Organizing
includes establishing the structure to carry out plans, determining the most appropriate type of patient care delivery, and grouping activities to meet unit goals. Other functions involve working within the structure of the organization and understanding and using power and authority appropriately
Staffing
functions consist of recruiting, interviewing, hiring, and orienting staff. Scheduling, staff development, employee socialization, and team building are also often included as staffing functions.
Directing
includes several staffing functions; usually entails human resource management responsibilities, such as motivating, managing, conflict, delegating, communicating, and facilitating collaboration
Controlling
include performance appraisals, fiscal accountability, quality control, legal and ethical control, and professional and collegial control
Human relations era
during the industrial revolution when great numbers of relatively unskilled laborers working in large factories on specialized task; developed the concepts of participatory and humanistic management, emphasizing people rather than machines
The basic principles of the human relations management
participative decision making or participative management
Hawthrone effect
indicated that people respond to the fact that they are being studied, attempting to increase whatever behavior they feel will continue to warrant attention
Theory X and Theory Y, regarding managerial attitudes about employee
Theory X managers believed that their employees are basically lazy, need constant supervision and direction and are indifferent to organizational needs; Theory Y managers believed that their workers enjoy their work, are self-motivated, and are willing to work hard to meet personal and organizational goals
Great Man theory
from Aristotelian philosophy, asserts than some people are born to lead, whereas others are born to be led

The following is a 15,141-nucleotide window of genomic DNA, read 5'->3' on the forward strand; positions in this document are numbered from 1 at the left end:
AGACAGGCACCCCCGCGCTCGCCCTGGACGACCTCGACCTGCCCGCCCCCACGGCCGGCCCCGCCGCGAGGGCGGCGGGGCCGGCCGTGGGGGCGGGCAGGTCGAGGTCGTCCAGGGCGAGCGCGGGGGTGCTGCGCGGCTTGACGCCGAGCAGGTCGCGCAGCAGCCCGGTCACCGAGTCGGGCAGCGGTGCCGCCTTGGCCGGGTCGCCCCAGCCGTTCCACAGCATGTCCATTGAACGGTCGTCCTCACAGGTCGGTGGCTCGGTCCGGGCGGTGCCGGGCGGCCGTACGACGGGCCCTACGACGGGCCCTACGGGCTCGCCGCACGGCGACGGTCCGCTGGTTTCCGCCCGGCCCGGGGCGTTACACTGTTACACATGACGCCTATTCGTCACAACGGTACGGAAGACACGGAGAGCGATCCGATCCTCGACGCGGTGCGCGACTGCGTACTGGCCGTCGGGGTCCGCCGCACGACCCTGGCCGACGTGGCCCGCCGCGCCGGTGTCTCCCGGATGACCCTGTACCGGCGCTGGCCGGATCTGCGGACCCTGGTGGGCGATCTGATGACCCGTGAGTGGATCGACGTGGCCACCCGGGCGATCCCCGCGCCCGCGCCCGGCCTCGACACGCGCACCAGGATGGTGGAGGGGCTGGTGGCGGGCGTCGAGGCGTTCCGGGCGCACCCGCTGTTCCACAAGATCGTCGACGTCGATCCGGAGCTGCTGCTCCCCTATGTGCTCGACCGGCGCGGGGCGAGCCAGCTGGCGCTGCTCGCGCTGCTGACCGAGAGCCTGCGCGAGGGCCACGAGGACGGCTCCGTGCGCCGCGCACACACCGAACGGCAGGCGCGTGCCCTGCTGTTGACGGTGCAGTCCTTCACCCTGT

Trait Theory
assume that some people have certain characteristic or personality traits that make them better leaders
Behavioral Theory
leaders style of leadership; leadership styles included authoritarian and democratic leaders
Authoritarian Leader
strong control is maintained over the work group; others are motivated be coercion; other are directed with commands; communication flows downward; decision making does not involve others; emphasis is on difference in status; criticism is punitive
Democratic Leader
less control is maintained; economic and ego awards are used to motivate; others are directed through suggestions and guidance; communication flows up and down; decisions making involves others; emphasis is on “we” rather than “I” and “you;” criticism is constructive
Authoritarian Leadership
results in well-defined group actions that are usually predictable reducing frustration in the work group and giving members a feeling of security; productivity high, but creativity, self-motivation, and autonomy reduced; found in armed forces
Democratic Leadership
appropriate for groups who work together for extended periods of time, promotes autonomy and growth in individual workers; particularly effective when cooperation and coordination between groups are necessary
Laissez-faire leader